Filesets are an important part of Moa - they are used to define input and output files for Moa jobs. In principle, a fileset is not much more than a collection of files. They are three different types:
A "set" fileset is given a filesystem glob, checks the filesystem and returns a list of files that conform to the glob pattern. Type "set" filesets are typically used to define input of a Moa job. A "set" fileset can (currently) contain only one * wildcard. A correct example would be:
This glob does exactly what you expect. Lets assume that there are three sequences in this directory, the set would contain three filenames:
/data/sequences/input_01.fasta /data/sequences/input_02.fasta /data/sequences/input_03.fasta
More complex patterns, and wildcards other than * are not supported (yet). Each Moa job can have at most one "set" fileset.
A "map" fileset converts a "set" fileset (the source) to a related fileset, typically to calculate the output of Moa job. A "map" fileset must be linked to "set" fileset and uses a glob like pattern to convert the input "set" fileset to the resulting fileset. For example, if we take the example fileset defined above, and apply the following pattern:
we would end up with the following "map" fileset:
./input_01.output ./input_02.output ./input_03.output
A potential pitfall is the following situation, where we have a "set" fileset defined as follows:
This would result in exactly the same fileset as above. But if we now apply the same "map" pattern, the resulting output fileset would be:
./01.output ./02.output ./03.output
This is because the * from the "set" glob maps the the * in the "map" pattern, the rest is omitted. This can be useful, for example if you would be using this in a Blast job, you could specify the following "map" pattern:
which would result in the following output:
./blast_01.out ./blast_02.out ./blast_03.out
In the case of a "map" set it is allowed to use a second wildcard in the pattern, for example:
in which case the first wildcard is replaced with the original path. In the above example this would result in:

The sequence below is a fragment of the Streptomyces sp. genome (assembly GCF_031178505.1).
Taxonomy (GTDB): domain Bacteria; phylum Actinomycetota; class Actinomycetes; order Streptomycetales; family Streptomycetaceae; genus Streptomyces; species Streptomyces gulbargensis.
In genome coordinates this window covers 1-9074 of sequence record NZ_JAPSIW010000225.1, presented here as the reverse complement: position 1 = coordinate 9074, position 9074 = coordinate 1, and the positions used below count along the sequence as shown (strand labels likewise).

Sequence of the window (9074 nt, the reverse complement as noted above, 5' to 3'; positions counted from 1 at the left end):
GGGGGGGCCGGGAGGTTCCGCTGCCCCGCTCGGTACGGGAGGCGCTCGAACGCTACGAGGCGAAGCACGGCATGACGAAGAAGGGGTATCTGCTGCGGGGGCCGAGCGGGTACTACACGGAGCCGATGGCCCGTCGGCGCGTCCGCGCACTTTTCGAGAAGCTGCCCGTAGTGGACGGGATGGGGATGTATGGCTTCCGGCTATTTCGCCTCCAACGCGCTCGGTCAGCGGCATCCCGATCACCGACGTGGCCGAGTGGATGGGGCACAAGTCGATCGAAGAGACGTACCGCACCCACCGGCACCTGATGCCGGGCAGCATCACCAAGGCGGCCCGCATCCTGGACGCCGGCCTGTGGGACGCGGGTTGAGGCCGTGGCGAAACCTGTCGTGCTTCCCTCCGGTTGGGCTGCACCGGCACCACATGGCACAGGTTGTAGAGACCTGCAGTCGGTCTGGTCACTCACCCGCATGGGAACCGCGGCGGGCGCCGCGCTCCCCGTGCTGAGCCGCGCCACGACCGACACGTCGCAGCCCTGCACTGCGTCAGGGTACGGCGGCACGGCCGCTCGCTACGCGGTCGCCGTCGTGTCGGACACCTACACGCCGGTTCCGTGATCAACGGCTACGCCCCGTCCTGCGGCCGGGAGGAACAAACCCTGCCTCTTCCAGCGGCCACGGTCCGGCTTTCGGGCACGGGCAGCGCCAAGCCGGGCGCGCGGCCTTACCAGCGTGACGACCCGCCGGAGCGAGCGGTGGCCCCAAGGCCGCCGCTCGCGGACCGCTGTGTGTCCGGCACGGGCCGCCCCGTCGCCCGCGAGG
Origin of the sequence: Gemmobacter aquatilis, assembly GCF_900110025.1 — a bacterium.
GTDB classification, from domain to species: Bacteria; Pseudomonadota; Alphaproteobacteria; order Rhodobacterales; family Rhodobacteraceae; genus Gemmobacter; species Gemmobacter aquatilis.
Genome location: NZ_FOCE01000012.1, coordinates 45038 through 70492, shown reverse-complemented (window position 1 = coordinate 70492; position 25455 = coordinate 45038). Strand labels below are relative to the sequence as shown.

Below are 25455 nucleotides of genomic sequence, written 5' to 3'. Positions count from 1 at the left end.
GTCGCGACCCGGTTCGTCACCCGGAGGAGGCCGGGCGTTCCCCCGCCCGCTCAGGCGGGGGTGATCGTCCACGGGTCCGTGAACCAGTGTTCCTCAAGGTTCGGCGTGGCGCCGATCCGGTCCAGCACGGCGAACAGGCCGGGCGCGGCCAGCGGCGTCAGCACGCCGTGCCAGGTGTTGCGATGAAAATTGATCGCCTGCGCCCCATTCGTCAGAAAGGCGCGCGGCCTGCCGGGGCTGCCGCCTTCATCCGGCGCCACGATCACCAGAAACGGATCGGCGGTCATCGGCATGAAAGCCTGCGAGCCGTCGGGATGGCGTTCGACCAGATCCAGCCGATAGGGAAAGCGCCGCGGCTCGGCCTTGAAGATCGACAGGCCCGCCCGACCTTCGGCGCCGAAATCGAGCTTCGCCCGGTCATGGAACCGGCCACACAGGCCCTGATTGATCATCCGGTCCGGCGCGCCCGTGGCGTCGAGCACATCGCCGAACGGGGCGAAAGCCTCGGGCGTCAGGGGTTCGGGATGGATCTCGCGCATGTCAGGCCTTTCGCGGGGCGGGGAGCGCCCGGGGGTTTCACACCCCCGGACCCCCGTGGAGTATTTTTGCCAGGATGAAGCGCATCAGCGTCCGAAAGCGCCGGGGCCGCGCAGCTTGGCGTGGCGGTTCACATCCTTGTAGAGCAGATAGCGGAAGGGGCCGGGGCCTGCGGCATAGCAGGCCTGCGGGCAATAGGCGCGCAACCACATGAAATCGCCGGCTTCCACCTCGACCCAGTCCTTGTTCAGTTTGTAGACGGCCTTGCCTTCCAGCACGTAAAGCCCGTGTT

/data/sequences//blast_01.out /data/sequences//blast_02.out /data/sequences//blast_03.out
(note . you might not want to do this)
Is a very simple fileset, pointing to a single file. No wildcards are allowed.
Moa has to keep track (using Ruffus) of in- and output of a job - it does this by tracking filesets. The category defines in a file(set) is considered "input", "output" or a "prerequisite". In- & output speaks for itself, a prerequisite is also considered input (i.e. if it changes the job will be repeated), but is typically kept out of the one-on-one file mapping that takes place for in- and output files.
If you are developing a template, there is whole section devoted to filesets. The following example is taken from the Moa BLAST template, and contains almost everything that you will come across:
filesets: db: category: prerequisite help: Blast database optional: false pattern: '*/*' type: single input: category: input help: Directory with the input files for BLAST, in Fasta format optional: false pattern: '*/*.fasta' type: set outgff: category: output help: GFF output files optional: true pattern: gff/*.gff source: input type: map output: help: XML blast output files category: output optional: true pattern: out/*.out source: input type: map
Most of this speaks for itself. A few things to note are:
- Both "outgff" and "output" are category "output", type "map", filesets mapping to the same input, type "set", fileset. This is common practice. If you have a look at the map22 template, you can even see an example of category "input", type "map" fileset.
- If a fileset has reasonable default patterns (values) (typically goes for output fileset), it is possible to make them optional.
- Please specify a good help text